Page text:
Most people think of Facebook in similar ways: it’s a place to share photos of your kids, it’s a way to keep up with friends and family members, and it’s a place to share a funny, viral story or LOL cat picture you’ve stumbled upon on the Web.
But this is not how Facebook thinks of Facebook. In CEO Mark Zuckerberg’s mind, Facebook should be “the best personalized newspaper in the world.” He wants a design-and-content mix that plays up a wide array of “high-quality” stories and photos.
The gap between these two Facebooks — the one its managers want to see, and the one its users like using today — is starting to become visible. Earlier this year, Facebook users rejected a redesign that Zuckerberg announced with much fanfare. Now Facebook is adjusting its algorithms to emphasize content that it thinks readers should see, which will push down some of the stuff that’s currently popular.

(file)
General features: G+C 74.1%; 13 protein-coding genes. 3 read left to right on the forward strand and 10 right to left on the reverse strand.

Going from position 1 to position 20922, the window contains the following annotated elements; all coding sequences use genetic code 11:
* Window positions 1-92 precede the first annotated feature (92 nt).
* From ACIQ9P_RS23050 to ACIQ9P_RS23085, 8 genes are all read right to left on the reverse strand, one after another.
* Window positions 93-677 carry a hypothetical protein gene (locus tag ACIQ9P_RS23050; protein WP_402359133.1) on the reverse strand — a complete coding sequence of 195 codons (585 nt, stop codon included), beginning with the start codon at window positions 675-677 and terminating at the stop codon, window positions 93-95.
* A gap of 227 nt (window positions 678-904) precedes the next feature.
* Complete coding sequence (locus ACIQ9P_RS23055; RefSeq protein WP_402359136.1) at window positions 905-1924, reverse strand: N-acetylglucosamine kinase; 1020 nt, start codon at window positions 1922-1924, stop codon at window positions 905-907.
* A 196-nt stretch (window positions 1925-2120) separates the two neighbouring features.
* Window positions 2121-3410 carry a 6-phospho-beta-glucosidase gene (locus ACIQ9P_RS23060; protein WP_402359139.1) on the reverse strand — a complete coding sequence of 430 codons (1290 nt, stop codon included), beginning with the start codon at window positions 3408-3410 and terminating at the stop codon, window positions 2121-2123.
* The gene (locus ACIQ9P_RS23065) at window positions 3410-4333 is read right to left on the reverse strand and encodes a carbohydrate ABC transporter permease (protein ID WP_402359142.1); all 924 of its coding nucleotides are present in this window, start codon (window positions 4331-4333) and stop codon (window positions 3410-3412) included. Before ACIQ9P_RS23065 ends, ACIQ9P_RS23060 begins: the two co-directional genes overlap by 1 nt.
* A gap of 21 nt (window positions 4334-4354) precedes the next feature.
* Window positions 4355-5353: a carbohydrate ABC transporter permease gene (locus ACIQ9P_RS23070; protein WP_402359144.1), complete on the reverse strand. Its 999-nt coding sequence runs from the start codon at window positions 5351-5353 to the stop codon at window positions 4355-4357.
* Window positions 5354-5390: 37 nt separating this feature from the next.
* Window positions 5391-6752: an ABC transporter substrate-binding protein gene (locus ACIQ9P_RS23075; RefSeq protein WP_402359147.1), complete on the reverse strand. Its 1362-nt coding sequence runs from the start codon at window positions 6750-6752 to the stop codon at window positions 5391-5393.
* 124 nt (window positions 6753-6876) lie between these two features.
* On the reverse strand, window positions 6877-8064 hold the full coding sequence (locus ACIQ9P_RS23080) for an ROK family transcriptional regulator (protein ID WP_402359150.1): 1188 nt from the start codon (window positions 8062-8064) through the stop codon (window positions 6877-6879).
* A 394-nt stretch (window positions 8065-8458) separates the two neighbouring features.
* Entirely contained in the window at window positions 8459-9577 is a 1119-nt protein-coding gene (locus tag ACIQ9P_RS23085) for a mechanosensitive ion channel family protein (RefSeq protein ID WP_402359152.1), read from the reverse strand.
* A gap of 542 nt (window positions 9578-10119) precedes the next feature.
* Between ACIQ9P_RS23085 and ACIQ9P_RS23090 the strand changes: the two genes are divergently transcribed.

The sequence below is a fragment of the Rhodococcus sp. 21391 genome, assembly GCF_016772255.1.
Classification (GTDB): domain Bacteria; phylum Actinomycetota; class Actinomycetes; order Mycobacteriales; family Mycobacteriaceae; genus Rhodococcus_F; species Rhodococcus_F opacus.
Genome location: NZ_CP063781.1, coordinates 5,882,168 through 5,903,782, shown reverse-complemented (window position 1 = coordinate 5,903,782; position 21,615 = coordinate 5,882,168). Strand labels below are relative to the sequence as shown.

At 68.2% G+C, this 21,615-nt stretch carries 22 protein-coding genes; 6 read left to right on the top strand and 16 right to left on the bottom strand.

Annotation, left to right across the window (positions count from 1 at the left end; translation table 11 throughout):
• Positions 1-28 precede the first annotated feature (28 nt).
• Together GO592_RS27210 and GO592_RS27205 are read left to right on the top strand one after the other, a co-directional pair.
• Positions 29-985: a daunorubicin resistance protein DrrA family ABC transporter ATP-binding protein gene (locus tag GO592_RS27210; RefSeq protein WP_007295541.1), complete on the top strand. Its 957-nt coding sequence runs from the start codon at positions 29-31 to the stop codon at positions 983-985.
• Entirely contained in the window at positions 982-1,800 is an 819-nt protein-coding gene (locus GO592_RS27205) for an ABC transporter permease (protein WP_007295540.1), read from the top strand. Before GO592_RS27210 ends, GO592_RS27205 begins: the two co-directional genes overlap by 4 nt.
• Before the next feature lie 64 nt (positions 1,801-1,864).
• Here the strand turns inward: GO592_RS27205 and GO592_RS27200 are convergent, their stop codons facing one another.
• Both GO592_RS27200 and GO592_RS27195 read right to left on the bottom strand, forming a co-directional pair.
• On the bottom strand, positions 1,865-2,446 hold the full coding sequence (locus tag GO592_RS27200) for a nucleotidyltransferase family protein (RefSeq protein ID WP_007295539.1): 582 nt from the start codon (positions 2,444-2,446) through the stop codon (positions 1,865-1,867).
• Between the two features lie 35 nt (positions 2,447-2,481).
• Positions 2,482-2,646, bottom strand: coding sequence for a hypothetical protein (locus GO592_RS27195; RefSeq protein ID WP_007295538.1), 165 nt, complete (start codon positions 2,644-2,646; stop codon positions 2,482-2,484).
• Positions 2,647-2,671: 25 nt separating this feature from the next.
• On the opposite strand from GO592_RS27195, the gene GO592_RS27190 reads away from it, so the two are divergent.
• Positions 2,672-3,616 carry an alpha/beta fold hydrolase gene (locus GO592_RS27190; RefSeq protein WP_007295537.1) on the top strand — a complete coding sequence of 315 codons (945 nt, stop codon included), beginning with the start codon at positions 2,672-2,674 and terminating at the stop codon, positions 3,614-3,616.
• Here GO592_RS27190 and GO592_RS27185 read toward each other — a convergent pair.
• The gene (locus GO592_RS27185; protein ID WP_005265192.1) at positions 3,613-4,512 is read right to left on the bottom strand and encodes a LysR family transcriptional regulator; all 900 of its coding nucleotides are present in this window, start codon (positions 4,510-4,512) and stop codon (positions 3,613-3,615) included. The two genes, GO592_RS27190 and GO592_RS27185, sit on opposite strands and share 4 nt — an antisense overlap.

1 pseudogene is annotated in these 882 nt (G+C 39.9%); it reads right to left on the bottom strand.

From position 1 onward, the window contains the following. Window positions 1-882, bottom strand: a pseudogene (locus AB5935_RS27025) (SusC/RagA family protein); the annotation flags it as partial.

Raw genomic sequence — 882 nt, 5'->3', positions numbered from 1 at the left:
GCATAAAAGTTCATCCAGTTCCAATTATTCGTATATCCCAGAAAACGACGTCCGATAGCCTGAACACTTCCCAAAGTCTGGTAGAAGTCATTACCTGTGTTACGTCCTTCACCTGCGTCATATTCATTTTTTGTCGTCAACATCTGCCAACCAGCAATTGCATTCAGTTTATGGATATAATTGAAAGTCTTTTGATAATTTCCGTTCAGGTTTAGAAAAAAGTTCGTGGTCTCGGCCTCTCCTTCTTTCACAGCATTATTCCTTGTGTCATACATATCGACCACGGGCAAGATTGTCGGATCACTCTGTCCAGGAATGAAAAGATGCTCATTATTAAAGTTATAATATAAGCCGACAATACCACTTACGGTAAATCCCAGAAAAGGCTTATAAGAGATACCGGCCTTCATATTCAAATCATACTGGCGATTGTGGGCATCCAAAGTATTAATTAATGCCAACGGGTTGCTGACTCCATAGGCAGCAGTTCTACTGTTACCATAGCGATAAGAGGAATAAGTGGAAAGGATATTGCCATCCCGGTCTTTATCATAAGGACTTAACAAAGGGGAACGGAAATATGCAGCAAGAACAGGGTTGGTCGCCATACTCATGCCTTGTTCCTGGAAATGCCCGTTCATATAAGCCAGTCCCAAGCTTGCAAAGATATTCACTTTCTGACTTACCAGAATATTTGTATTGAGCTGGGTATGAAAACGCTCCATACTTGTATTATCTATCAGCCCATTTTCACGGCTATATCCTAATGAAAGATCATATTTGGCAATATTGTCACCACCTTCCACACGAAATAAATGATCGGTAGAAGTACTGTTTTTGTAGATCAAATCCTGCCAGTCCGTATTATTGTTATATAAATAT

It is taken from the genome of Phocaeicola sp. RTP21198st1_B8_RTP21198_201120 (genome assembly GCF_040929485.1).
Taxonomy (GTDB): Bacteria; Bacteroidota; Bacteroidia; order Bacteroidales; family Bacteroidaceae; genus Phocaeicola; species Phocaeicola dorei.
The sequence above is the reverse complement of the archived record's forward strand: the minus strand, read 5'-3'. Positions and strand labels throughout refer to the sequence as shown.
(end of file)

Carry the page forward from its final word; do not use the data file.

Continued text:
Over the past two years, according to sources, Vice President of Product Chris Cox and Zuckerberg have been campaigning internally for a sort of “ideal” news feed: It would be part of your daily morning ritual, something that you’d open and scan much the same way you’d read a newspaper.
But what users are clicking on and sharing seems to be quite the opposite. Viral stories and photos produced by publishers like BuzzFeed and Upworthy, or appearing on hosting sites like Imgur or 9Gag, perform exceedingly well on Facebook, garnering tons of clicks and engagement.
The result of the news feed after all that sharing and virality? A sort of tabloidized version of Facebook, where “junk-food stories with LOLcat art” do insanely well and show up more often, as one insider said, while perhaps something like a more labor-intensive magazine feature — or even a decent news story — may surface less often in the feed.
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As for imagining the news feed of tomorrow, try to think of it in terms of what the company doesn’t want it to look like: “Chris and Mark absolutely do not want Facebook to be Tumblr,” one source said.